Indy Treasures: How about these apples?


Rae Updike

Pictured above is a path that runs through the Anderson Orchard. The Anderson Orchard has over 150 acres of activities to enjoy.

Rae Updike , Reporter


Welcome to Anderson Orchard, where the produce is fresh and the experience is memorable. Anderson Orchard is owned by Paul and Carolyn Anderson, Robin Anderson and Iran and Erin Anderson and is home to an abundance of fresh grown produce and everything fall.

My mother and I hopped out of the car at the orchard on Sunday, Sept. 24, and headed straight for the Apple Barn, which was right in front of the playground. Outside of the barn, visitors can pick out gourds, dried Indian corn, pre-bagged apples and various nuts. Inside, they can find even more: popcorn kernels in jars, pumpkin rolls, apple cider, apple butter and a variety of apple-based products.

After we made a lap inside, we went behind the barn to find a craft fair going on. The craft fair is an annual event that, fortunately for us, is held on the last weekend of September. Under a huge tent, there were at least 50 tables set up with various goods to buy including pottery, pastries, handmade American Girl doll clothing, dog stockings and so many other items that were made by the vendors themselves.

After about an hour we left the craft fair and headed for the concession stand. The line was long, but the menu drew us in to stay. It included dishes such as fried biscuits with Anderson Orchard apple butter ($2.50), fried apple pie ($3.50), apple cobbler ($4.50) and of course the cider slushes ($1 or $2). I got a dish called caramel apple fondue, which was a sweet apple sliced into six pieces with hot caramel that basically dissolved when I ate it. My mom, on the other hand, got an elephant ear, the apple cobbler with soft serve ice cream and a cider slush. After we had commandeered our treats, we sat down at the picnic tables in the shade of the Apple Barn.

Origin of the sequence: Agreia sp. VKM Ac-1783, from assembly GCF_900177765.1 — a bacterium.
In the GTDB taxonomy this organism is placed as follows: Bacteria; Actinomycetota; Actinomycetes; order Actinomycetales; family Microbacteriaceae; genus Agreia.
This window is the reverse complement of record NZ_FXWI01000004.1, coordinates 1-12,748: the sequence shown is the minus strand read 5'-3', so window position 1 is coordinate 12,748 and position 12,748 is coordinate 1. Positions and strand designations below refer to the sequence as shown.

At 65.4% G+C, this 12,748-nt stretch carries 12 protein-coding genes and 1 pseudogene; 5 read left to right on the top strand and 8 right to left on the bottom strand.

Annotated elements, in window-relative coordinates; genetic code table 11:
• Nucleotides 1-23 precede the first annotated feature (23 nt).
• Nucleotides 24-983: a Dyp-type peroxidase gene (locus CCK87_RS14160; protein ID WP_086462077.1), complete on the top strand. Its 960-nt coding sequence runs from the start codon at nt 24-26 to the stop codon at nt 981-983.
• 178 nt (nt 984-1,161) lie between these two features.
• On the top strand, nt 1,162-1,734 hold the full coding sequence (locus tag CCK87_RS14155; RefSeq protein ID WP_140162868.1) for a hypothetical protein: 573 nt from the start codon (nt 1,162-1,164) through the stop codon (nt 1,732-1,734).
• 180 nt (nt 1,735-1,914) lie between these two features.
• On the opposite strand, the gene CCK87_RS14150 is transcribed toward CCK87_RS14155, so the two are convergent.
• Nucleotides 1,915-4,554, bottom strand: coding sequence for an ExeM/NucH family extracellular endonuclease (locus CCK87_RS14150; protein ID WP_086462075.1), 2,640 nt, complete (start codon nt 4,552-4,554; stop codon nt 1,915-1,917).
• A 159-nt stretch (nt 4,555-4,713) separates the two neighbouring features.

Now be fair warned, all the caramel-flavored goodness of the food we were eating attracted a decent amount of bees. My own word of advice is to try and not sit near any of the trash cans. That’s where most of them dwell.

The next stop on our path was to hit the apple orchard. We hopped back in the car and headed to the entrance. There waited a man with lists of the apples in season and two differently sized bags, a half bushel and a full bushel. We took a half bushel bag and headed on our way. The apples that were in prime picking season when I went were the Jonagolds, Golden Delicious, Cortland, Gala and Red Delicious.

The orchard was neatly organized with rows of apple trees. There was one dirt road in the middle of the orchard with drivable paths sprouting from it. To the left, driving into the orchard, there was a big, not-too-steep hill covered in trees. To the right, there was a slope going down to two ponds where people could pay to fish. Down the slope to the right, there were apple trees, a pumpkin patch and the chestnut trees.

We parked our car and got right to business picking apples. Even though parts of the tree branches were literally covered in apples, we had some trouble finding the ripe ones. What I’ve found to be the trick in picking apples is that if they don’t come off the tree easily, then they aren’t ready to be picked. Now I’m not saying that they have to fall right off the tree into the picker’s hand, but it shouldn’t be a game of tug of war.

After we had picked our fill of apples we paid at the entrance to the orchard and went back to the Apple Barn to grab plastic buckets for raspberry picking. To get to the raspberry bushes, we had to cross the street. It was late in the afternoon at the end of the weekend, so there weren’t very many ripe berries. There were, however, a great deal of unripe berries that were soon to ripen the following week.

Before we left the orchard, we went into the Apple Barn and bought apple cider and caramel apples. After the transaction was complete, we went back to our car and left to return home, already reminiscing about the day we just had.